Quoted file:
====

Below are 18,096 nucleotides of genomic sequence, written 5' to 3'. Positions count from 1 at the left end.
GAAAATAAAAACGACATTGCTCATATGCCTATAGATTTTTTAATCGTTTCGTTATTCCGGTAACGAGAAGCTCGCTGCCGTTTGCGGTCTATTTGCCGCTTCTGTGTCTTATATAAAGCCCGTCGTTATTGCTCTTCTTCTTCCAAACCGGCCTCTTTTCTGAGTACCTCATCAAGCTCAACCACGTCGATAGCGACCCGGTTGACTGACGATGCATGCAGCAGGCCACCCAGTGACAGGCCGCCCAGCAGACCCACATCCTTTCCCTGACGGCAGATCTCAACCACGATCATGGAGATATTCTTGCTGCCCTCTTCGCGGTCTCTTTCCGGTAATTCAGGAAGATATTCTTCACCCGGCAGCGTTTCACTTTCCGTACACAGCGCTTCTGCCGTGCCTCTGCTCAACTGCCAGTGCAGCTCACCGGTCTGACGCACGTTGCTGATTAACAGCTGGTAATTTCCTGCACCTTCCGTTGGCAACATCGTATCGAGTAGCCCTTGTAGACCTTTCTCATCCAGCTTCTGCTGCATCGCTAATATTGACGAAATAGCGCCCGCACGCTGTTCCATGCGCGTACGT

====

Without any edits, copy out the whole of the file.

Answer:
Below are 18,096 nucleotides of genomic sequence, written 5' to 3'. Positions count from 1 at the left end.
GAAAATAAAAACGACATTGCTCATATGCCTATAGATTTTTTAATCGTTTCGTTATTCCGGTAACGAGAAGCTCGCTGCCGTTTGCGGTCTATTTGCCGCTTCTGTGTCTTATATAAAGCCCGTCGTTATTGCTCTTCTTCTTCCAAACCGGCCTCTTTTCTGAGTACCTCATCAAGCTCAACCACGTCGATAGCGACCCGGTTGACTGACGATGCATGCAGCAGGCCACCCAGTGACAGGCCGCCCAGCAGACCCACATCCTTTCCCTGACGGCAGATCTCAACCACGATCATGGAGATATTCTTGCTGCCCTCTTCGCGGTCTCTTTCCGGTAATTCAGGAAGATATTCTTCACCCGGCAGCGTTTCACTTTCCGTACACAGCGCTTCTGCCGTGCCTCTGCTCAACTGCCAGTGCAGCTCACCGGTCTGACGCACGTTGCTGATTAACAGCTGGTAATTTCCTGCACCTTCCGTTGGCAACATCGTATCGAGTAGCCCTTGTAGACCTTTCTCATCCAGCTTCTGCTGCATCGCTAATATTGACGAAATAGCGCCCGCACGCTGTTCCATGCGCGTACGT